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Virology. 1997 Mar 17;229(2):322-35.

A highly conserved region of the Sendai virus nucleocapsid protein contributes to the NP-NP binding domain.

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Department of Molecular Genetics and Microbiology, University of Florida College of Medicine, Gainesville 32610, USA.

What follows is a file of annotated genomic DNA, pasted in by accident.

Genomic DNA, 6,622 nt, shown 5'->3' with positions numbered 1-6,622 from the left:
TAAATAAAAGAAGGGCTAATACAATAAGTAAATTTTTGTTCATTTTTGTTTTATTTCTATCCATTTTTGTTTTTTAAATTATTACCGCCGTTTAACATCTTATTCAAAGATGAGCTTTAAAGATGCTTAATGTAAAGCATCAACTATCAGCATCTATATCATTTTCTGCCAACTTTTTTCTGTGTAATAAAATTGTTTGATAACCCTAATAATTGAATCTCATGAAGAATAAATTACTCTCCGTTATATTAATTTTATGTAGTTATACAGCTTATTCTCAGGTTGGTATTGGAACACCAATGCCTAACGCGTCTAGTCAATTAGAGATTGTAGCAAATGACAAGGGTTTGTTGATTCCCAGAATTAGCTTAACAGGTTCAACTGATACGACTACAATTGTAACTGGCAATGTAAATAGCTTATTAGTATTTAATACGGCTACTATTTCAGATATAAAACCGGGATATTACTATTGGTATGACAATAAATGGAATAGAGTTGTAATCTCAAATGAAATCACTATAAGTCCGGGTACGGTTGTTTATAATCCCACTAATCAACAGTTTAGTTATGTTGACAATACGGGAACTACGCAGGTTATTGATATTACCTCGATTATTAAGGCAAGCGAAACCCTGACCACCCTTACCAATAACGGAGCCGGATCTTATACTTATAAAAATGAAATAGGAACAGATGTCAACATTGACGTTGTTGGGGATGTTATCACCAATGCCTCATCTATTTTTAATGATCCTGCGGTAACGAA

The nucleocapsid protein (NP) of Sendai virus is an essential component of both the nucleocapsid template and the NP-NP and NP0-P protein complexes required for viral RNA replication. When expressed alone in mammalian cells NP self-assembles into nucleocapsid-like particles which appear to contain cellular RNA. To identify putative NP-NP binding domains, fusions between the monomeric maltose-binding protein (MBP) and portions of NP were constructed. The fusion proteins which contain the central conserved region (CCR) (amino acids 258-357, MBP-NP1) and the N-terminal 255 amino acids (MBP-NP2) of NP both oligomerized, suggesting that these regions contain sequences important for NP-NP self-assembly. In addition, the MBP-NP1 fusion protein can function as an inhibitor of viral RNA replication. Complementary studies involving site-directed mutagenesis of the full-length NP protein have identified specific residues in the CCR which are essential for viral RNA replication in vitro. Two such replication-negative mutants, F324V and F324I, were defective in self-assembly, suggesting that the Phe residue at amino acid 324 is essential for the NP-NP interaction. A third mutant, NP260-1 (Y260D), self-assembled to form aberrant oligomers which exhibit an unusual helical structure and appear to lack any associated RNA. The mutants NP299-5 (L299I and I300V) and NP313-2 (I313F), in contrast, appear to form all the required protein complexes, but were inactive in viral RNA replication, suggesting that interactions specifically with Sendai RNA were disrupted. These data have thus identified specific residues in the CCR of the native NP protein which appear to be important for NP-NP or NP-RNA interactions and for genome replication.

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